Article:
OMS without BI is like a Compass without a Needle

As customers demand and expect their products “anytime/anywhere,” companies are shifting focus to implementing best in class Order Management & Fulfillment software to compliment their ERP, WMS, and TMS systems.

om software solution priority

As you can see from the Forrester study above, companies will be continuing to roll out OMS solutions from providers like Manhattan, IBM/Sterling, and Aptos at an even greater speed in the coming months. My fear is that similar to the large WMS and TMS implementations of the past 10 years, business intelligence may be an afterthought leading to limited order, inventory, store, and performance visibility for most companies.

These best in class OMS solutions are great at configuring and managing work flows with cutting edge algorithms. So the question now becomes, why not take full advantage of this great new system by leveraging the business and performance monitoring capabilities of business intelligence (dashboards, reporting, alerts, etc.)?

Working with a broad range of companies (retailers, distributors, etc.), below are common key metrics that can be visualized and tracked in real time with a little upfront business intelligence planning (as part of a order management implementation). I have categorized these metrics into three key focus areas (Order Delivery Performance, Order Mix, & Store & Inventory Metrics). These metrics become even more powerful with a full view of your enterprise wide data (inventory, handling and transportation costs) from your WMS, TMS, and ERP systems for one version of the truth.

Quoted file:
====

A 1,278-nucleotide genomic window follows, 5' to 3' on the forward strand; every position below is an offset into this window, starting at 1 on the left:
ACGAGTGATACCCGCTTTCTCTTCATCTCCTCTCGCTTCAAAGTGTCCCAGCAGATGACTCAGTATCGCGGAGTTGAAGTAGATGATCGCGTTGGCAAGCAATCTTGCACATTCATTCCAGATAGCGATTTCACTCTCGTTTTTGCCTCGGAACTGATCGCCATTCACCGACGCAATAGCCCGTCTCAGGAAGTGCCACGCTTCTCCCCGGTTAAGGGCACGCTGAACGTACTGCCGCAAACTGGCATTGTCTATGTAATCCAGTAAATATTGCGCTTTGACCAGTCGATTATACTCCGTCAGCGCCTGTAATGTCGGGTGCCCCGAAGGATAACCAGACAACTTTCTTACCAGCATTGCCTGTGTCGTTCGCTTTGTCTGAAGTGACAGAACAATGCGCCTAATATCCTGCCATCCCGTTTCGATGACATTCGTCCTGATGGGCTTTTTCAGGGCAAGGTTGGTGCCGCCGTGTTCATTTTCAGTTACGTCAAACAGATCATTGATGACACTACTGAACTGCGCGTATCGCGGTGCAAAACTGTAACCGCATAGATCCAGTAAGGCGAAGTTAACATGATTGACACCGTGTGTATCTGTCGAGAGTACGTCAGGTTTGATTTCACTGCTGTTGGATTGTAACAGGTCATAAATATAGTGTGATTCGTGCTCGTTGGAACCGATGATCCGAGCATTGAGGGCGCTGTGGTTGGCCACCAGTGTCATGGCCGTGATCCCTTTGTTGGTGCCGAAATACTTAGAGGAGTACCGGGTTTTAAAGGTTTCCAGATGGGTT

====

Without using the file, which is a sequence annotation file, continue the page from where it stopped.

Order Delivery Performance

  • Average order lead times and duration of late orders (order aging)
  • On-time delivery performance vs customer request time vs promise time
  • % perfect order & fill rate (total/line/units/$)
  • % orders shipped damaged free, with correct documentation
  • Order cycle times (internal and total)
  • % orders on time ready to ship

Order Mix

  • Order breakdown by channel & product category
  • % completely fulfilled by DC, % completely fulfilled by store, % mixed, etc
  • % product line customized and/or personalized
  • % of transactions for which available-to-promise (ATP) used
  • % Peak Orders
  • Backorders as a percent of total orders/lines/$/units

Store & Inventory Metrics

  • Average per day store capacity in units/
  • Average per day store utilization %
  • Inventory in process vs. store demand
  • Inventory demand/sales by store
  • Daily units/$ received by store by product category
  • Number and % of how an order was allocated and fulfilled – (i.e. went to store 1 and was cancelled there, went to store 2 and was cancelled there, finally fulfilled at store 3; number of hops).

This is by no means a comprehensive list, so please share some of the key metrics that you are tracking or plan to track as part of your OMS implementation.

Tim Judge is President & CEO of Agillitics, a supply chain business intelligence and analytics firm based in Atlanta, GA

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